Lebanese Ambassador to Nigeria, Houssam Diab, has said that contrary to the assumption, most Nigerians, especially ladies in Lebanon, were not trafficked but entered into the country legally.
Diab made this known when he visited the Minister of Foreign Affairs, Geoffrey Onyeama, on Friday in Abuja.
According to Diab, the Nigerian ladies who recently called for help in viral videos were stranded in Lebanon because their employees could no longer pay them as a result of the recent economic downturn in the country.
Diab said the temporary ban on the issuance of visas to domestic workers since May had also helped in mitigating the plight of ladies stranded in Lebanon.
"As of May 1, the Lebanese government has stopped issuing visas for domestic workers coming from Nigeria.
"This will stop any new cases from arising; they will not be able to get into Lebanon. The specificity for the issue in Lebanon is that all these girls are entering into Lebanon legally.
"There is no human trafficking illegally into Lebanon.
"About 90 per cent of the agencies involved in it are Nigerian agencies, and they apply through Lebanese agencies in Lebanon to acquire work visas and work permits for the ladies.
"This is how it is; so by stopping the issuing of the visas, we would have stopped new cases from arising," Diab said.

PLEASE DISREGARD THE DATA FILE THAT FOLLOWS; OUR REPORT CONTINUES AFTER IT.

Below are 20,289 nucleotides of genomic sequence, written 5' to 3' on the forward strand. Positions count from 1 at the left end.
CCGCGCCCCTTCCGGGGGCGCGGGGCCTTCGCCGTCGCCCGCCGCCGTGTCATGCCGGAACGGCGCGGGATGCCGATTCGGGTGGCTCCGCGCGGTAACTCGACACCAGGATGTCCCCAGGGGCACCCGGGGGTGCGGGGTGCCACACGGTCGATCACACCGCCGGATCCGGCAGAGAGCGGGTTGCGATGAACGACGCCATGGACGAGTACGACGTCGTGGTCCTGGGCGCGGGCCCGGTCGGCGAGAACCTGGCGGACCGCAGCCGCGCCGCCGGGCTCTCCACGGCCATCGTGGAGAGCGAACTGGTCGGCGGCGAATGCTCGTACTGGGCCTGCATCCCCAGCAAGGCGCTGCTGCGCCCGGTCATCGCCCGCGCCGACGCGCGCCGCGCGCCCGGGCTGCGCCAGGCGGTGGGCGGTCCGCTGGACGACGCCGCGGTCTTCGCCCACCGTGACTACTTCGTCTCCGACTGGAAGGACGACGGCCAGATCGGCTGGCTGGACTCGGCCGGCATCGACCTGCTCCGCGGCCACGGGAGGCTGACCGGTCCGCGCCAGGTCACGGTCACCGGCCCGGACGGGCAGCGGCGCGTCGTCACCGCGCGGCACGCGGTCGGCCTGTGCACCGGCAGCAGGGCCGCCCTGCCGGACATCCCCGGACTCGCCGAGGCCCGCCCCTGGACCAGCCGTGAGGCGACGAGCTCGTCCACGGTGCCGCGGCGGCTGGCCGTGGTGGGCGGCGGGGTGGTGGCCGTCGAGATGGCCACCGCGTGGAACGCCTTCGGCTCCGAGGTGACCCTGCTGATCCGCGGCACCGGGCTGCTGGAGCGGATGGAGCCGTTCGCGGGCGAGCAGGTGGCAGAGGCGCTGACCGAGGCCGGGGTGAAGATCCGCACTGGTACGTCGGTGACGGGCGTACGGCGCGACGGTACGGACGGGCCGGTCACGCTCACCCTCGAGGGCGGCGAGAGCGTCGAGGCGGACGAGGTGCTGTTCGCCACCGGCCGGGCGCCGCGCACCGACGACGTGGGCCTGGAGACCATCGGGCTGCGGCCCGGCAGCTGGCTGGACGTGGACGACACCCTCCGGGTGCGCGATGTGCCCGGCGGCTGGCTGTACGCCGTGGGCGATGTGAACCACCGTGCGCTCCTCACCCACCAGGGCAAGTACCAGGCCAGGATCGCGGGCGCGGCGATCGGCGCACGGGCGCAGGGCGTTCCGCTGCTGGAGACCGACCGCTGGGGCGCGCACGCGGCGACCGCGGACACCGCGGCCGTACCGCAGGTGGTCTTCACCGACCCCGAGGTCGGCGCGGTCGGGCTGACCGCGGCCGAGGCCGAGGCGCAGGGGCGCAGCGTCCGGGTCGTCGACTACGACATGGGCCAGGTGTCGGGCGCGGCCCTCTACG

He noted that out of the estimated 5,000 Nigerians living in Lebanon, the majority of them were gainfully employed.
Diab said the Lebanese government and the Nigerian government had successfully evacuated 500 Nigerian ladies from Lebanon with 200 more to be evacuated soonest.
He noted that the evacuation further showed the strong bilateral relations between the two countries, despite the recent explosion in Lebanon.
Onyeama appreciated the Lebanese government and the Lebanese community in Nigeria for their efforts in facilitating the return of the stranded Nigerian girls.
According to the Minister, the temporary ban on visa issuance will give Nigeria time to review the whole situation and to ensure that they get the labour laws in place.
"As we battle with the strong involvement of the Embassy in Beirut, the immediate challenge was to repatriate these girls, and we would like to offer our profound gratitude to the Lebanese community for their efforts to make available resources to bring these girls back and bring them back fairly quickly.
"We appreciate that enormously because it was a challenge to bring them back.
"The resources were not there, and you, very kindly, have stepped in, and that shows we have a long history between Nigeria and Lebanese communities," the News Agency of Nigeria quoted Onyeama to have said.